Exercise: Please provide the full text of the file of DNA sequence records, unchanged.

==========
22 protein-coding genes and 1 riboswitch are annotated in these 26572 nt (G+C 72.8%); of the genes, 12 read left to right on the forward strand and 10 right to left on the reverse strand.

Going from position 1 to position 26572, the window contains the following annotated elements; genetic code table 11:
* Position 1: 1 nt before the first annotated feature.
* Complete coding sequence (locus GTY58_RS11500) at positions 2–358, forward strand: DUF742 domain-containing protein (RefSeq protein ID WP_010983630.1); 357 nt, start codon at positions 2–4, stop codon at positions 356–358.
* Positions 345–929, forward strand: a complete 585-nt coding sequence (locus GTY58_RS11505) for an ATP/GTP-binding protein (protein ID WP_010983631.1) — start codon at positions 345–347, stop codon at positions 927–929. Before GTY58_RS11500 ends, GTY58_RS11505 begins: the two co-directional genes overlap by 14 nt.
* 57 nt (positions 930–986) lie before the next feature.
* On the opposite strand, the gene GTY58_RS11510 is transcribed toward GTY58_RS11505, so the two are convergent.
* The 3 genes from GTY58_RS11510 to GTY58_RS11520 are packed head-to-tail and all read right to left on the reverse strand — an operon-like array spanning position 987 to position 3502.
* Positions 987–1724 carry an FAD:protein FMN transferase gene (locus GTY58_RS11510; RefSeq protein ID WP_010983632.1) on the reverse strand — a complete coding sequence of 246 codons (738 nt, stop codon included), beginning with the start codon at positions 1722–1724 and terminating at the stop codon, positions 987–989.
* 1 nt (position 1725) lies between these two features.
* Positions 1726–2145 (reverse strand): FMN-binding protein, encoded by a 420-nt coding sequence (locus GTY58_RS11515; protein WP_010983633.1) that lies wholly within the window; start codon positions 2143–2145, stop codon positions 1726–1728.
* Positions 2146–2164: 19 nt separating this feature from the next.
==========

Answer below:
22 protein-coding genes and 1 riboswitch are annotated in these 26572 nt (G+C 72.8%); of the genes, 12 read left to right on the forward strand and 10 right to left on the reverse strand.

Going from position 1 to position 26572, the window contains the following annotated elements; genetic code table 11:
* Position 1: 1 nt before the first annotated feature.
* Complete coding sequence (locus GTY58_RS11500) at positions 2–358, forward strand: DUF742 domain-containing protein (RefSeq protein ID WP_010983630.1); 357 nt, start codon at positions 2–4, stop codon at positions 356–358.
* Positions 345–929, forward strand: a complete 585-nt coding sequence (locus GTY58_RS11505) for an ATP/GTP-binding protein (protein ID WP_010983631.1) — start codon at positions 345–347, stop codon at positions 927–929. Before GTY58_RS11500 ends, GTY58_RS11505 begins: the two co-directional genes overlap by 14 nt.
* 57 nt (positions 930–986) lie before the next feature.
* On the opposite strand, the gene GTY58_RS11510 is transcribed toward GTY58_RS11505, so the two are convergent.
* The 3 genes from GTY58_RS11510 to GTY58_RS11520 are packed head-to-tail and all read right to left on the reverse strand — an operon-like array spanning position 987 to position 3502.
* Positions 987–1724 carry an FAD:protein FMN transferase gene (locus GTY58_RS11510; RefSeq protein ID WP_010983632.1) on the reverse strand — a complete coding sequence of 246 codons (738 nt, stop codon included), beginning with the start codon at positions 1722–1724 and terminating at the stop codon, positions 987–989.
* 1 nt (position 1725) lies between these two features.
* Positions 1726–2145 (reverse strand): FMN-binding protein, encoded by a 420-nt coding sequence (locus GTY58_RS11515; protein WP_010983633.1) that lies wholly within the window; start codon positions 2143–2145, stop codon positions 1726–1728.
* Positions 2146–2164: 19 nt separating this feature from the next.